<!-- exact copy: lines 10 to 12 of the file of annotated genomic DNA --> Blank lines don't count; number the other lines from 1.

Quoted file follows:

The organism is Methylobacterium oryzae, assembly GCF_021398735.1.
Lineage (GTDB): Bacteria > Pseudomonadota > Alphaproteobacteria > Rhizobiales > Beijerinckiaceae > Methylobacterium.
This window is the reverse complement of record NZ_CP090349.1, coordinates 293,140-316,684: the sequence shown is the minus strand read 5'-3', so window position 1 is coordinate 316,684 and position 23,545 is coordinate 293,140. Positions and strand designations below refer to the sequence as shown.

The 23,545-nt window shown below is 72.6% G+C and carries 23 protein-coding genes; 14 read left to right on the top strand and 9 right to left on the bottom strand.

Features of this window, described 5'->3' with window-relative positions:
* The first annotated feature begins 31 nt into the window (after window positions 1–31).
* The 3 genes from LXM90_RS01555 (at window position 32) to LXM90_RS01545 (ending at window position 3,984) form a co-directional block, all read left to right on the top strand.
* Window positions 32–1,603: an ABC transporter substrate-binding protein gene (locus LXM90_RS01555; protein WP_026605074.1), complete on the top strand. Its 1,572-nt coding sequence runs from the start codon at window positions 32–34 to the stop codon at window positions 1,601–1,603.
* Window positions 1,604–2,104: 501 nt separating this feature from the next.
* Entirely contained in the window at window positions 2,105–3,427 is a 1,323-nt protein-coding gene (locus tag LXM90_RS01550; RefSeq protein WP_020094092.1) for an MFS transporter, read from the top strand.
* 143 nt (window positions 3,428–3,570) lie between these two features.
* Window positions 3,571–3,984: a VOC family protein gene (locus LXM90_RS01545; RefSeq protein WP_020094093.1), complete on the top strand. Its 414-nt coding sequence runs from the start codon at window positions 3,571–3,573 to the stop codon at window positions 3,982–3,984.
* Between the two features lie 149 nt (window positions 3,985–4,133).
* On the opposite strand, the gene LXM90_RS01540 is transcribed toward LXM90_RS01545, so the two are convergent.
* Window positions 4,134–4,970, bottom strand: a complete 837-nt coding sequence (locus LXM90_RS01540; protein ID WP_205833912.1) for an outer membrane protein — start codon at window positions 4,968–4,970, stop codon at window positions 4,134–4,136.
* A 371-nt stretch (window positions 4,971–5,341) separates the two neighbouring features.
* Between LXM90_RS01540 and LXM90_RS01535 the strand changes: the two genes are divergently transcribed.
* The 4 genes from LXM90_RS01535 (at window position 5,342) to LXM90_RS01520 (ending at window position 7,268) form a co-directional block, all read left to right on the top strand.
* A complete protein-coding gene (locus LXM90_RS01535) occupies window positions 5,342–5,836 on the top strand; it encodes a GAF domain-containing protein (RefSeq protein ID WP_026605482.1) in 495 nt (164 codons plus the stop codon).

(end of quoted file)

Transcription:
* Entirely contained in the window at window positions 2,105–3,427 is a 1,323-nt protein-coding gene (locus tag LXM90_RS01550; RefSeq protein WP_020094092.1) for an MFS transporter, read from the top strand.
* 143 nt (window positions 3,428–3,570) lie between these two features.
* Window positions 3,571–3,984: a VOC family protein gene (locus LXM90_RS01545; RefSeq protein WP_020094093.1), complete on the top strand. Its 414-nt coding sequence runs from the start codon at window positions 3,571–3,573 to the stop codon at window positions 3,982–3,984.